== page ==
This category needs an editor. We encourage you to help if you are qualified.
Volunteer, or read more about what this involves.
Related categories

5 found
Order:
  1. Who Owns It? Three Arguments for Land Claims in Latin America.Christian Barry & Gerhard Øverland - 2017 - Revista de Ciencia Politica 37 (3):713-736.
    Indigenous and non-indigenous communities in Latin America make land claims and support them with a variety of arguments. Some, such as Zapatistas and the Mapuche, have appealed to the “ancestral” or “historical” connections between specific communities and the land. Other groups, such as MST in Brazil, have appealed to the extremely unequal distribution of the land and the effects of this on the poor; the land in this case is seen mainly as a means for securing a decent standard of (...)
    Remove from this list   Direct download  
     
    Export citation  
     
    Bookmark  
  2. Workplace Democracy for Teachers: John Dewey's Contribution.Edmund Byrne - 1989 - In Paul T. Durbin (ed.), Philosophy and Technology. Dordrecht/Boston: Kluwer Academic Publishers. pp. 81-95.
    Dewey's instrumentalist approach to problem-solving stressed social organization; and under this umbrella he included unionization. First part of this article: his active involvement in and support for the union movement summarized. Second part: his theoretical defense of unions is addressed, especially as to "democratic liberalism" and its implementation in the fabric of society. Third part: a brief account of the current status of unions in universities.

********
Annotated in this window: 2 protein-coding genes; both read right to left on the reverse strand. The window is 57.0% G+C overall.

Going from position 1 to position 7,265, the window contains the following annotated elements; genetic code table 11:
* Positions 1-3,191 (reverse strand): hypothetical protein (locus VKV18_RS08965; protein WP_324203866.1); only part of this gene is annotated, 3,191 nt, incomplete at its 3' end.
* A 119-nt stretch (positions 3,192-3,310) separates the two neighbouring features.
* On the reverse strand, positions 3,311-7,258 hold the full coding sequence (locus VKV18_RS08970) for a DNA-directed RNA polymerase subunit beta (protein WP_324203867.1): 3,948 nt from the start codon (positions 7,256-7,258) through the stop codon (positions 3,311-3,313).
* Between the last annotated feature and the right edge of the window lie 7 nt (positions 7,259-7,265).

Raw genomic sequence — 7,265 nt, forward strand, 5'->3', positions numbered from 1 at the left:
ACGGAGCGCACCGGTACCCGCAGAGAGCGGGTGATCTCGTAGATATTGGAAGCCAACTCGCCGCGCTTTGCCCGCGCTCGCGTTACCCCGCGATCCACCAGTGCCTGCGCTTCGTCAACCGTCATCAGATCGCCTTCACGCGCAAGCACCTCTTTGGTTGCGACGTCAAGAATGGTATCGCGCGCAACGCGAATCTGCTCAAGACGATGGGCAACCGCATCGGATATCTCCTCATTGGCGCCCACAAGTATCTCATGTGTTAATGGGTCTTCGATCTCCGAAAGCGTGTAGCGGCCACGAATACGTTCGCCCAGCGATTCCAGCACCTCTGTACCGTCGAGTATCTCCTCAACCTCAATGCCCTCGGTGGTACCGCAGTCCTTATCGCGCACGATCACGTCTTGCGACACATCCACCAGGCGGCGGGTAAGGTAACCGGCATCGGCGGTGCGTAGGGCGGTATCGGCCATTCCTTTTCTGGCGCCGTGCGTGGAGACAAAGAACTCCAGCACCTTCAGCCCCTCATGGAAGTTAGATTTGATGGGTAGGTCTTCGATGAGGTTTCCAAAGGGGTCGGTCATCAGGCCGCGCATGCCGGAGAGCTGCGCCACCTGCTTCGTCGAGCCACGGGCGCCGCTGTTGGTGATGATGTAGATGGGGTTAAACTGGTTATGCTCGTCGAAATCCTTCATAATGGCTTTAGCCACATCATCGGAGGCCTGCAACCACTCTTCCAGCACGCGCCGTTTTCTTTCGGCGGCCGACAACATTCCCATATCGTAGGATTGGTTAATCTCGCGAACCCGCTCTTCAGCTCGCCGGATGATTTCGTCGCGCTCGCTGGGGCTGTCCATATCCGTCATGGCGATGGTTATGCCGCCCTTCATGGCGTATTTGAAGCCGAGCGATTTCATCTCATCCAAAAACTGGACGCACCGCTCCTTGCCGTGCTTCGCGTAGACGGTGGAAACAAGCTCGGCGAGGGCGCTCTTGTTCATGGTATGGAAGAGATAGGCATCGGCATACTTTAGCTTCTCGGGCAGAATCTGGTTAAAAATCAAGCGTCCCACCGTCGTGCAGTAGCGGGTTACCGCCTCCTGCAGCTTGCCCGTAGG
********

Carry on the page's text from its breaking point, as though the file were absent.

Remove from this list   Direct download  
     
    Export citation  
     
    Bookmark  
  3. The Compensatory Rights of Emerging Interest Groups.Edmund F. Byrne - 1993 - Social Philosophy Today 8:397-416.
    Author argues that an emerging interest group, especially one that seeks to reverse past discrimination against its predecessors in the public arena, is entitled to enhanced consideration as a means of achieving long denied but merited rights. First this thesis is defended by identifying both practical need and theoretical support for emerging interest groups. Then these findings are applied specifically to the rights of women as an emerging interest group. (Publisher left off last word of title: 'Groups'.).
    Remove from this list   Direct download (5 more)  
     
    Export citation  
     
    Bookmark  
  4. Droits humains et minorités culturelles.Amandine Catala - 2015 - Philosophiques 42 (2):231-250.
    J’aborde tout d’abord l’objection relativiste aux droits humains, afin de pouvoir ensuite me concentrer sur d’autres questions soulevées par la question des droits humains et des minorités culturelles. Le but de ma discussion est d’identifier et d’interroger les tensions potentielles entre minorités culturelles et droits humains, afin de montrer en quoi les droits humains peuvent protéger les minorités culturelles et, ultimement, de problématiser la manière dont cette protection peut se déployer. Dans ce but, je commence par clarifier deux notions-clés de (...)
    Remove from this list   Direct download (2 more)  
    Translate
     
     
    Export citation  
     
    Bookmark  
  5. Divergent Models of Religiosity and Armed Struggle.Harvey Whitehouse & Brian McQuinn - 2013 - The Oxford Handbook of Religion and Violence:597-619.
    This chapter investigates one of the most powerful mechanisms by which groups may be formed, inspired, and coordinated—ritual—which may be defined as normative behavior with an irretrievably opaque causal structure. The divergent modes of religiosity (DMR) theory is applied to armed groups engaged in civil conflicts, some of which explicitly incorporate “religious” traditions while others vehemently repudiate supernatural beliefs of any kind. It is argued that the DMR theory can be extended to explain recurrent features of ritual traditions which lack (...)
    Remove from this list   Direct download (2 more)  
     
    Export citation  
     
    Bookmark